Instructor  Keith Conrad  
kconrad at math dot uconn dot edu. (When you send an email message, please identify yourself at the end.)  
Office hours  W 1011 and 3:304:30, or by appointment in MONT 234.  
Course info 


Text 
Required: Abstract Algebra: Theory and Applications, 2017 edition by Thomas Judson
available online here.

Puzzle Sites
A 15puzzle applet. A biography of its inventor, Sam Loyd.
I learned how to solve Rubik's cube (typically in 3 to 4 minutes) using the second solution described by Mark Jeays here (this link is to the Wayback Machine since the original site is no longer working) together with some thinking about orientation. He posted some videos about this on You Tube here.
Speed cubing, by Lars Petrus. (His initial remark on the mental aspects of speed cubing might be worth taking into account before you start.)
Erno Rubik and the history of his cube.
Relativistic velocity and group theory (optional): an isomorphism relevant to physics.
Conjugation in a group.
A proof comparison (optional).
Cosets and Lagrange's Theorem.
Dihedral groups.
The 15 puzzle and Rubik's cube (optional).
Sign of a permutation.
Subgroups of a cyclic group.
Divisibility and greatest common divisors.
Proofs by induction.
Some tips on writing mathematics.
9/22: Exam 1 review will be on 9/25 at 6 PM in Monteith 226. See review material in course handouts section above.
8/29: First class.
5/4: Course page created.
Syllabus: We plan to cover the theory of groups, using both the textbook and course handouts. Our focus will be on the following topics.
Course grade: This will be based on the following weighting:
Homework: Homework assignments will be posted on the bottom of this web page, and are due at the time and place indicated on the assignment. As a general rule, no late homeworks will be accepted. Read the homework guidelines here and pay close attention to the rules about submissions.Quizzes: In weeks when homework is not due, there will be a short quiz at the start of one class, usually on Thursdays The purpose of quizzes is to provide you some feedback about how well you are following the basic ideas of the course.
 An integral part of each homework is the assigned reading from the text or handout and the rereading of your lecture notes. Focus on both explanations and examples.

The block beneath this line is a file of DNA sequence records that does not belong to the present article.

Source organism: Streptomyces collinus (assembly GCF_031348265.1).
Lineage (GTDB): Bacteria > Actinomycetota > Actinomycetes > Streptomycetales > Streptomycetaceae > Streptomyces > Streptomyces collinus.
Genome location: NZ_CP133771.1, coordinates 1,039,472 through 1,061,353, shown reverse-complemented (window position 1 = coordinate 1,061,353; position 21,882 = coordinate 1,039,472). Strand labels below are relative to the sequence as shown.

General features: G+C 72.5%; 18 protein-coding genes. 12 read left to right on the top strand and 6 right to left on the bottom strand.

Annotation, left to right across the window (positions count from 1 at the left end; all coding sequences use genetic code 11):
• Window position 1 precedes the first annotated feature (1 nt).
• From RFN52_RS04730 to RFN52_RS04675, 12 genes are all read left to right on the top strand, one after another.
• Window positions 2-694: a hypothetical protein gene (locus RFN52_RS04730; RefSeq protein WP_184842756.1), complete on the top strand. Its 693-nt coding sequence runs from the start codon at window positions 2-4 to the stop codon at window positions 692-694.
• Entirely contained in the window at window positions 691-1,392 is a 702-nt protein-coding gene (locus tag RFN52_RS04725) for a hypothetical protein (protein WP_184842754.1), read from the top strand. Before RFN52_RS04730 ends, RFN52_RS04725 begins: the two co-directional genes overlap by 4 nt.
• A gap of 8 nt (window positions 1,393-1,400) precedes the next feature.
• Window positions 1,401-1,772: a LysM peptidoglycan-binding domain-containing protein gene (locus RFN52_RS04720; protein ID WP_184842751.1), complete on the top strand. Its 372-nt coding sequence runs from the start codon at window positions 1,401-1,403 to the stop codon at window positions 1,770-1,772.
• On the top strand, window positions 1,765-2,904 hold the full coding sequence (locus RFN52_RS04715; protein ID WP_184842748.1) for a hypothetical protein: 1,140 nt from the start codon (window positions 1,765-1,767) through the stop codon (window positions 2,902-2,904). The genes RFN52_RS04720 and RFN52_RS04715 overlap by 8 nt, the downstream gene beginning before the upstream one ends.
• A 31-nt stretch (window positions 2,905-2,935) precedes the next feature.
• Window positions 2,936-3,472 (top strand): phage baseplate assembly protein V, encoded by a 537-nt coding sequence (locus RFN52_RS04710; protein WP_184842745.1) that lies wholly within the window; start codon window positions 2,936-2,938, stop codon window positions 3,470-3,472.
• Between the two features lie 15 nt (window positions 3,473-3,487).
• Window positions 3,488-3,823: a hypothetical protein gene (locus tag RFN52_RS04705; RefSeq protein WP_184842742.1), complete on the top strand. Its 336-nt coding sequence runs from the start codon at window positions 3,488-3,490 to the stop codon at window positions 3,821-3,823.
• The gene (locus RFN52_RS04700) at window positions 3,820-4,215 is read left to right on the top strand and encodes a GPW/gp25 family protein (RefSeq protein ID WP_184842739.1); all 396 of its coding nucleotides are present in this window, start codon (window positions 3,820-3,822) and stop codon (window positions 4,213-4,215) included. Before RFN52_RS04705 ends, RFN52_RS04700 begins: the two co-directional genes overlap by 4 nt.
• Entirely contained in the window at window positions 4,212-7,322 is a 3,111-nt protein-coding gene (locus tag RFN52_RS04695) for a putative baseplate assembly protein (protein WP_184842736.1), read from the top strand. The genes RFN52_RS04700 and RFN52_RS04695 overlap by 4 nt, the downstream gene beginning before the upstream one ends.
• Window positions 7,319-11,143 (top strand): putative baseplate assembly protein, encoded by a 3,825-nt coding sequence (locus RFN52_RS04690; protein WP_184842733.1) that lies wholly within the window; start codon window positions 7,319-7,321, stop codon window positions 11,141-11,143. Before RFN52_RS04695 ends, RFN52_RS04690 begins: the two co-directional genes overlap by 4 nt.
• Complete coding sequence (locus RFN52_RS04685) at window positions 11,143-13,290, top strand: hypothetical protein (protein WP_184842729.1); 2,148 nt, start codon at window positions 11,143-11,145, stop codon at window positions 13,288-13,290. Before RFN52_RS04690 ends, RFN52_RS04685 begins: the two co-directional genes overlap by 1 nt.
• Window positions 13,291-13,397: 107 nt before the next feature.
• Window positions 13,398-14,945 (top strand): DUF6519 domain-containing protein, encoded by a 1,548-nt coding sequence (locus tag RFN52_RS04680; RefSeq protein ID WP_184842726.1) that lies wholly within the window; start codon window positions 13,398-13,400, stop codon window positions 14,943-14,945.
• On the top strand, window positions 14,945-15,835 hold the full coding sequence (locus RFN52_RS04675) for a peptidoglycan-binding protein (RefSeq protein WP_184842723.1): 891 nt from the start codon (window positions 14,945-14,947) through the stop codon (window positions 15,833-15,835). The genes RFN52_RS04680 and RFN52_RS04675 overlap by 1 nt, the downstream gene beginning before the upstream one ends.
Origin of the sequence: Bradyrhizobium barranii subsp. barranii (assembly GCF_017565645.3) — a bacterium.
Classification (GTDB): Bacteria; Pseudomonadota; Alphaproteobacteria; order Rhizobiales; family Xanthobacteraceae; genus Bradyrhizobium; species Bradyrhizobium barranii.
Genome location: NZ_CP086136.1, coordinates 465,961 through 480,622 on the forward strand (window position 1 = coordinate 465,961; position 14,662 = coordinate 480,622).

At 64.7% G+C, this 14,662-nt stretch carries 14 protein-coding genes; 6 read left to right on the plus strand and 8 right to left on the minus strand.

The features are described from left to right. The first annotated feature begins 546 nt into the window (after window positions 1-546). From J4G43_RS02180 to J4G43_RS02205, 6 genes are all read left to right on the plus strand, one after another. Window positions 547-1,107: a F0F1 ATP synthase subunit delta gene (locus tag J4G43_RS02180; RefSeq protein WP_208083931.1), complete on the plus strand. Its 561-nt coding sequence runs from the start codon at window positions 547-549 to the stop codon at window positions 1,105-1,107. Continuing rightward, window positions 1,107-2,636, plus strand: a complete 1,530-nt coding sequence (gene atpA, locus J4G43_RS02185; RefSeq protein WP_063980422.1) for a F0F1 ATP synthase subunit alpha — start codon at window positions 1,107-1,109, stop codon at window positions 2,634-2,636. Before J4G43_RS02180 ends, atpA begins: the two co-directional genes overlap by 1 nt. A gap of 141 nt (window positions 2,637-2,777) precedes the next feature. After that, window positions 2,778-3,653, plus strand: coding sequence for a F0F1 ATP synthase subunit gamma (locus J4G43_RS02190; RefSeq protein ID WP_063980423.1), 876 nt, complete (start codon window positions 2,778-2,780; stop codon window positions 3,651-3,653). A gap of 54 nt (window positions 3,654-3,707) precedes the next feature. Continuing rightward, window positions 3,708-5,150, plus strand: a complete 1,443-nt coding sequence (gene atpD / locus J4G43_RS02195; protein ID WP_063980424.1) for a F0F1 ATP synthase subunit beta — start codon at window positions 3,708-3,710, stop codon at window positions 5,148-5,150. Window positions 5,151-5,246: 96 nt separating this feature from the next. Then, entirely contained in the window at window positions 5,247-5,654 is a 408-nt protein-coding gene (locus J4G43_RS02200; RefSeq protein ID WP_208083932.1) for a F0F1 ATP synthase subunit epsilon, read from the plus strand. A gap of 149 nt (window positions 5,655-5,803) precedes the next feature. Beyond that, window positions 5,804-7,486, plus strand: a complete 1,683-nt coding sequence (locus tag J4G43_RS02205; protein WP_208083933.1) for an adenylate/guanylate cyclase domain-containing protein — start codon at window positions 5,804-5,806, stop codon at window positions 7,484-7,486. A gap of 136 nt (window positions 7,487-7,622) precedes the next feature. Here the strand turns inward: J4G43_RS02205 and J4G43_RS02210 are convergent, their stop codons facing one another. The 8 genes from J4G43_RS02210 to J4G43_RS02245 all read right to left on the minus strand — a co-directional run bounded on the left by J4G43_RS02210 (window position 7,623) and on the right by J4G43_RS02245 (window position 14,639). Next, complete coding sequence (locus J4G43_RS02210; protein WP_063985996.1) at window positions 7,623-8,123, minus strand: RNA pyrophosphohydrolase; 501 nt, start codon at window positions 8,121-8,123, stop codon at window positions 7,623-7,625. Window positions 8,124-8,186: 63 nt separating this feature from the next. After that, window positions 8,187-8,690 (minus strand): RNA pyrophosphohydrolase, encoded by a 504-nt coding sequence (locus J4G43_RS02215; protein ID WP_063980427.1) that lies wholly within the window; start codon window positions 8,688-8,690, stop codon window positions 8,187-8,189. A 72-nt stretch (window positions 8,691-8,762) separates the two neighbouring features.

Homework will be done in student groups. The procedure will be discussed during class in the first week.
 You are encouraged to discuss homework problems with the instructor during office hours.
 It is a mistake to skip homework, because no skills (in mathematics, foreign language, athletics, and so on) can be learned by passive involvement, but only by regular practice. Moreover, many skills are learned over time, so do not expect to understand everything perfectly right away. You should find your understanding of basic topics improving gradually from one week to the next.
 Proofs on homeworks should not be simply a string of logical and mathematical symbols, but include complete sentences in English. The role of English is to explain the strategy of your proof and the details as well. There will not be partial credit based on having misunderstood a question.
Exams: There will be two midterms and a final.
 The quizzes will be short.
 You are not allowed to bring any aids with you to the quiz.
 There are no makeup quizzes. If you miss a quiz, your grade is 0.
 There are no makeup exams. If you miss a midterm, that midterm grade is 0.
 If you need exam accommodations based on a documented disability, you need to speak with both the Center for Student Disabilities and the course instructor within the first two weeks of the semester.
Attendance: Since you will be working in groups,
your workmates can get frustrated if you regularly skip class
and then cannot meaningfully contribute to the homework.
This course involves a point of view on mathematics unlike
anything you have met before. The best way to
adjust is to come to class without exception, see examples and
techniques discussed in real time, and
ask lots of questions. The way you should think about the material
will develop from the way it is presented in class.
Course conduct:
To respect everyone's right to a productive learning environment,
please refrain from disruptive activities during class.
On a positive note, do feel free to ask questions!
Academic integrity: Students are expected to avoid academic misconduct. Your integrity is not worth losing (and the course not worth failing) by falsely presenting yourself in any aspect of this course. For further information on academic integrity, see Appendix A of the Student Code.
Due Week of  Homework Assignment 
1. Aug. 28 

2. Sept. 4
Avg: 88.8/100 
Set 1.

3. Sept. 11 

4. Sept. 18
Avg: 78.2/100 
Set 2.

5. Sept. 25


6. Oct. 2
Avg: 87.4/100 
Set 3.

7. Oct. 9


8. Oct. 16

Set 4. 
9. Oct. 23


10. Oct. 30

Set 5. 
11. Nov. 6


12. Nov. 13 

13. Nov. 20

None (it's Thanksgiving). 
14. Nov. 27


15. Dec. 4